I joined what is probably one of the biggest reading groups in history a couple of weeks ago: Infinite Summer. The task? Read David Foster Wallace's Infinite Jest over the course of three months. A lot of bloggers are going to be posting responses, and we're on a strict reading schedule. (This means I have to be careful about spoilers too. I don't want to mess anything up for any other Infinite Summer-ers.)

In case you didn't already know this (it's probably safe to assume that most readers of this blog are familiar with the book), IJ is a TOME. 1,079 pages including footnotes. It sits on people's bookshelves and nags. For many, it is nothing more than a reminder of something that they never quite got around to. This (along with, I'd imagine, Wallace's recent suicide) is why Infinite Summer happened. A whole bunch of people are ready to check this off the list.

"Just the shoreline receding"

I have been reading some of Debbie's posts about leaving one home and starting a new one (though, for her, the new home is an old one too). I'll be leaving Austin soon, and I've been pre-missing (did I make that word up?) Austin for a while now. J and I have been working our way through a "bucket list" of sorts.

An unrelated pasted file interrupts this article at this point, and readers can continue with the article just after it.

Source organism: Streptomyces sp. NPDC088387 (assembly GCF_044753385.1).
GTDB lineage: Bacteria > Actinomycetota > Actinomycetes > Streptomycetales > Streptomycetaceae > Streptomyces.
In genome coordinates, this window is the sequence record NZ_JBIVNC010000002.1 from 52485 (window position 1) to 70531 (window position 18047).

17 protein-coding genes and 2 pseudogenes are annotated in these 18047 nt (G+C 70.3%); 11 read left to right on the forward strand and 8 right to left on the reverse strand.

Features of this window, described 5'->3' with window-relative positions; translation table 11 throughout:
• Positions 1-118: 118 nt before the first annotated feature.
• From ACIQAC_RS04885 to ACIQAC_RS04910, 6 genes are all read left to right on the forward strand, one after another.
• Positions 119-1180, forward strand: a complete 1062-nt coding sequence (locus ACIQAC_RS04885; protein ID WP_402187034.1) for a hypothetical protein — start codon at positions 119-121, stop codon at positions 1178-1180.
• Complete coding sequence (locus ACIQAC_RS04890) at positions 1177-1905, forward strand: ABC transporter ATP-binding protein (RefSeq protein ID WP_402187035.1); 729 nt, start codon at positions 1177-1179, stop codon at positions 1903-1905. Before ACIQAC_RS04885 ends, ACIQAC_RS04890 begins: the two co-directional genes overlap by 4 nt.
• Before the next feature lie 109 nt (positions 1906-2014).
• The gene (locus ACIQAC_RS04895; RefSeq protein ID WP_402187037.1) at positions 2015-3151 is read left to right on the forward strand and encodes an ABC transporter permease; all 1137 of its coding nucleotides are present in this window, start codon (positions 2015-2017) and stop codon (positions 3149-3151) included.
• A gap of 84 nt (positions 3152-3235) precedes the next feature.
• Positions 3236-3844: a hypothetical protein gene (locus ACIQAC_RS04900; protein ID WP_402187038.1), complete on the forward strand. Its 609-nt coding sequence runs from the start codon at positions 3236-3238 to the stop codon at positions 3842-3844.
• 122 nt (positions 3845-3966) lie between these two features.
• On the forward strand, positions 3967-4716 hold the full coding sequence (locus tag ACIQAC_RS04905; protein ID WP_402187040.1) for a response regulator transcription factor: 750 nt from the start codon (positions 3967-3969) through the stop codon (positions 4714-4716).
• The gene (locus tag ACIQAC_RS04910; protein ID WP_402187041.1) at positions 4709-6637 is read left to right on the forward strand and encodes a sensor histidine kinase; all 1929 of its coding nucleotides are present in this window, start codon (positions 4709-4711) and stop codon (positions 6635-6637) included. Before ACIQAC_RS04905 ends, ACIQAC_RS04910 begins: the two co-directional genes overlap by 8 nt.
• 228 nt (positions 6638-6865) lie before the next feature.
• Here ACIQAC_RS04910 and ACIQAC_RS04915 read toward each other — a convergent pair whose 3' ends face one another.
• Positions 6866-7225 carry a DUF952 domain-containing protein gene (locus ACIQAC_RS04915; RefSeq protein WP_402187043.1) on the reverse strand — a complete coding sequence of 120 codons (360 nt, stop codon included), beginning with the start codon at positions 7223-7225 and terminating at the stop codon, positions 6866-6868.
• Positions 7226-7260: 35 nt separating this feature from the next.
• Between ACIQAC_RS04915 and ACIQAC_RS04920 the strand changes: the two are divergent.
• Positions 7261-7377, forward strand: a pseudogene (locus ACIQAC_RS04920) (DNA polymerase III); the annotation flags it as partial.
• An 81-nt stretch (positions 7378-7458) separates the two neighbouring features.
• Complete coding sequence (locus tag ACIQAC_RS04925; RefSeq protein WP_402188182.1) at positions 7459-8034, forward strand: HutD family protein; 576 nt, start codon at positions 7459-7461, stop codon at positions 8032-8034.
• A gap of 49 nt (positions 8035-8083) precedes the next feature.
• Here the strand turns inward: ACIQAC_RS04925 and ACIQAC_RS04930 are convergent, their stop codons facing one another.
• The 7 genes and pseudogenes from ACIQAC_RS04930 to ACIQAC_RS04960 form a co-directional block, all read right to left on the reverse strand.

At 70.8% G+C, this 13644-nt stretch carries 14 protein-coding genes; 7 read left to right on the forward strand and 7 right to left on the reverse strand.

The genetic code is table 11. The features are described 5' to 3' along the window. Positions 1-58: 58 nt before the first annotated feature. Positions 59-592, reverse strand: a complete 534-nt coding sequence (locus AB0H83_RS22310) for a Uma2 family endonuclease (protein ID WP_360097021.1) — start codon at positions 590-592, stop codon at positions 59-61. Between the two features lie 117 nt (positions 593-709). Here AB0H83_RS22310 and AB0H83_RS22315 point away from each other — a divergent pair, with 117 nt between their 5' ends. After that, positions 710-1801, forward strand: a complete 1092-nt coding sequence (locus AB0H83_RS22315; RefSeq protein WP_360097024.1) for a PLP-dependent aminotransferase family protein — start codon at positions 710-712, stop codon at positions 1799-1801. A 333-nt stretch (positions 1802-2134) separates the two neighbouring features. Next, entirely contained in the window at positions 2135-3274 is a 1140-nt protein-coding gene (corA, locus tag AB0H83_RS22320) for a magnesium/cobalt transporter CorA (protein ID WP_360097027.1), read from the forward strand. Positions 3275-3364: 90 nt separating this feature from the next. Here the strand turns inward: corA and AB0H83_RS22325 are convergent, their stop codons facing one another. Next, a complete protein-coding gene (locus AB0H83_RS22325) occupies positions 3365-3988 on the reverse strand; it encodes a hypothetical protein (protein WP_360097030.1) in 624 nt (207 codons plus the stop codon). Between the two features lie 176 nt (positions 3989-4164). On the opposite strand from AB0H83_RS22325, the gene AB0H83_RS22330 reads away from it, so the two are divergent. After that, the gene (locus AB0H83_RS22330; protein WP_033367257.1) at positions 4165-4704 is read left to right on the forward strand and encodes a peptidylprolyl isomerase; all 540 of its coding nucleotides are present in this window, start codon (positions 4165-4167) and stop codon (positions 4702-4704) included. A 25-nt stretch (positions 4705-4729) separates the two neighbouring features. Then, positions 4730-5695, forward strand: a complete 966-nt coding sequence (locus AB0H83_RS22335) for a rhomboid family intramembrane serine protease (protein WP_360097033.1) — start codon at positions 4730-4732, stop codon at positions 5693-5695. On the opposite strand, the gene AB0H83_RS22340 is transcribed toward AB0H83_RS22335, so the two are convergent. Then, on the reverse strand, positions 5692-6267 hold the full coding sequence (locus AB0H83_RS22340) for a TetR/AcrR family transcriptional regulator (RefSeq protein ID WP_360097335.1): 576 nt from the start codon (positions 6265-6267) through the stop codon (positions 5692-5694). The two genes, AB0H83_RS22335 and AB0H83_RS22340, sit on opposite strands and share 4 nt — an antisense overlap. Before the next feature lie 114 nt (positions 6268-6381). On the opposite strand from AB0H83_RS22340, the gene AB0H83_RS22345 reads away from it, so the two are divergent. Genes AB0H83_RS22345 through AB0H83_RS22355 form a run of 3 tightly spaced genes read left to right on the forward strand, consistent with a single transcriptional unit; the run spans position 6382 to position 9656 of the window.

Part of my bucket list involves seeing as much live music as possible, and thanks to my good friend Doug I got to see Okkervil River's taping of Austin City Limits last night.

Scholê vs. Dromos

I’m currently at work on an essay that works through some ideas that emerged awhile back and that addresses the same question I took on during my CCCC presentation. I thought I'd post a chunk of that essay here, and I'd love some feedback from readers.

Verbal ticks

Early in my graduate career, a professor pointed out one of my verbal ticks. When I wasn't sure about my evidence for a particular claim, I would use the word "seems." I would say something like: "This seems to indicate that..."

This was good to know, and I now keep an eye out for it. I don't just remove "seems" from my sentences. I revisit those sentences and try to figure out why I'm unsure of that argument at that moment.

My newest tick is "certainly." I use this one when I want to say something like "I recognize things are complicated, but I'm going to state things very clearly anyway." So, I'll say something like: "Certainly, Wikipedia takes account of credentials in certain ways, but..."